Title

Implications of the Geochemical Variations in the Wanapum Basalt Formation (Columbia River Basalt Group) for a Plume Source

Document Type

Conference Proceeding

Publication Date

10-17-2005

Publication Title

Geological Society of America Abstracts with Programs

Volume Number

37

Issue Number

7

Abstract

The Wanapum Basalt consists of at least 36 flows subdivided into 5 members and constitute ~5% of the total Columbia River basalt (CRB) volume. Emplaced ~15 Ma, they represent the final eruptions of the main CRB phase. Flows of the Frenchman Springs, Roza, and Priest Rapids Members (F-R-P) comprise >98% of the total volume of the Wanapum Basalt. The vent systems for the Wanapum flows are at the northern end of the Chief Joseph dike swarm; F-R-P vent systems straddle the inferred boundary between the accreted terranes and the craton that underlie the Blue Mountains and Palouse physiographic provinces, respectively. While the voluminous F-R-P flows are quartz-normative tholeiitic basalts showing limited compositional variability, small volume Wanapum flows range from olivine-normative tholeiitic basalt to quartz-normative basaltic andesite. Primitive mantle and ocean island basalt (OIB) normalized geochemical patterns suggest that the F-R-P flows were derived from a plume source similar to OIBs. However, the F-R-P flows are enriched in Ba, La, and Pb and depleted in Nb and Sr relative to an OIB source suggesting that the plume source was modified by material derived from subducted oceanic crust. Given the proximity of the Cascadia subduction zone to the Yellowstone plume and the long history of terrane accretion in the region, magma generated within the Yellowstone plume probably incorporated chemical components derived from sudbucted oceanic crust. Elemental variations in early small volume flows of the Eckler Mountain Member differ significantly from OIBs suggesting derivation from a different source. Overall geochemical trends within the Wanapum basalts indicate that open system processes (fractionation-assimilation-recharge) subsequently modified the parental magma. Recent geochemical work by Ramos et al (2005) and Caprarelli and Reidel (2005) suggest that Wanapum magmas were derived by partial melting of the asthenosphere with minor assimilation that probably occurred in the lower crust as is consistent with the Re-Os isotopic data of Chesley and Ruiz (1998).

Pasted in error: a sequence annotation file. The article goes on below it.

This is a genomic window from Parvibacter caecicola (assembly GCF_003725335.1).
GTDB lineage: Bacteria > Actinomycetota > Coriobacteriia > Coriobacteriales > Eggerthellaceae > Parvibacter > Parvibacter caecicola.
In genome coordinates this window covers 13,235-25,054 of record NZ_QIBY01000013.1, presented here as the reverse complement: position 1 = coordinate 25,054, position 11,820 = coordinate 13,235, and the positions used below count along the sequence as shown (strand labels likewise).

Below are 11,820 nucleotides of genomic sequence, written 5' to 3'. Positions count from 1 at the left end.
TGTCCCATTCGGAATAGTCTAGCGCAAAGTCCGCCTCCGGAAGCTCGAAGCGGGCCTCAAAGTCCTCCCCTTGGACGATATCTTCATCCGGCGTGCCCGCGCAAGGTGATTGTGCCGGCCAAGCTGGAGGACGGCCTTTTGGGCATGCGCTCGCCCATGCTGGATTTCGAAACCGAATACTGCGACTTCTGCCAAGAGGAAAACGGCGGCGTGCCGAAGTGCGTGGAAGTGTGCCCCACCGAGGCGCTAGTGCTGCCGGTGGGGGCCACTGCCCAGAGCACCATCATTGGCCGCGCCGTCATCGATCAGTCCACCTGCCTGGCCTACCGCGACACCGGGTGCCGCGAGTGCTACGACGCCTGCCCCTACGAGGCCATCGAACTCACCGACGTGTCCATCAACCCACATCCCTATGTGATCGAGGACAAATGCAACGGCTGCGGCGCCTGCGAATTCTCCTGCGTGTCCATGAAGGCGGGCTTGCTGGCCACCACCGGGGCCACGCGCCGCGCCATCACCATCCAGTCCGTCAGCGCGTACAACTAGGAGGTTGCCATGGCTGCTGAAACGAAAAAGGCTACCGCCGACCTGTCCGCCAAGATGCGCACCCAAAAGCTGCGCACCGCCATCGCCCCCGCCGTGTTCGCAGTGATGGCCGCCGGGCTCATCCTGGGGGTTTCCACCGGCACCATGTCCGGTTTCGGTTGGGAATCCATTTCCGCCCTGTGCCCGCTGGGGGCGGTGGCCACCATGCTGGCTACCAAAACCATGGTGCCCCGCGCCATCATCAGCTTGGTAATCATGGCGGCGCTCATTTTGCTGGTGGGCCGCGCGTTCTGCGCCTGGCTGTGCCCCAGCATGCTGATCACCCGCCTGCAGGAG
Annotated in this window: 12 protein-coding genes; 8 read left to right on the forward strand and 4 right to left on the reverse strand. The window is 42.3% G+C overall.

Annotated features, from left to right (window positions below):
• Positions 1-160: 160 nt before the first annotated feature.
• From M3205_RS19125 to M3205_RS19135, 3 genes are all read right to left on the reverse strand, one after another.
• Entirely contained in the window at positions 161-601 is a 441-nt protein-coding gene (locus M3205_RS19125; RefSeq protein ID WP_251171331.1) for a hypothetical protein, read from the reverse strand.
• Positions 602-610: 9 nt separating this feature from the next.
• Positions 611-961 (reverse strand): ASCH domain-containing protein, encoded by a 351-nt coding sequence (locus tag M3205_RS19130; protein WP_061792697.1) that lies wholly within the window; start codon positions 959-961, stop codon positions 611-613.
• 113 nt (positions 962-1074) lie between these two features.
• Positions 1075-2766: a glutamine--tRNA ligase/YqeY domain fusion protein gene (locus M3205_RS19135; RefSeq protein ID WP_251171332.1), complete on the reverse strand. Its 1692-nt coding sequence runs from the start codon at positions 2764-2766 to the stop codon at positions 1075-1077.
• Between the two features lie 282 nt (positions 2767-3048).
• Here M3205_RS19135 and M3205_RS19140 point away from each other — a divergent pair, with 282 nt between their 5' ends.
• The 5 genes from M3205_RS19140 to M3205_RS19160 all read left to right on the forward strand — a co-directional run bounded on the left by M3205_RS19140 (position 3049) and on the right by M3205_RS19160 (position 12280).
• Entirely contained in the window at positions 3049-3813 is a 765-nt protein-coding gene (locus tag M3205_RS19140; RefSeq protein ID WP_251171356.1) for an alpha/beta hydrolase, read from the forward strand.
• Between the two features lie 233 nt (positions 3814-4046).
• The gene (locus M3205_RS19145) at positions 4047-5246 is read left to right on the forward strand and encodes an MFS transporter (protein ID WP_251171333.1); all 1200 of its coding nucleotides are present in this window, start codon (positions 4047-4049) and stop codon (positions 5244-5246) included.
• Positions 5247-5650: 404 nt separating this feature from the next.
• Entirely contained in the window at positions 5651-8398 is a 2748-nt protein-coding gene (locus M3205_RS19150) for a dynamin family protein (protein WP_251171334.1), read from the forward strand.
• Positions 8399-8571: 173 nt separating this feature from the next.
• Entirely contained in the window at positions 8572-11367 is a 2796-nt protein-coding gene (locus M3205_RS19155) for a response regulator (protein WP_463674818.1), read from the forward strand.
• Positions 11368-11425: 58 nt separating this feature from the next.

Comments

Presented at the Geological Society of America Annual Meeting, Salt Lake City, UT

First Page

201

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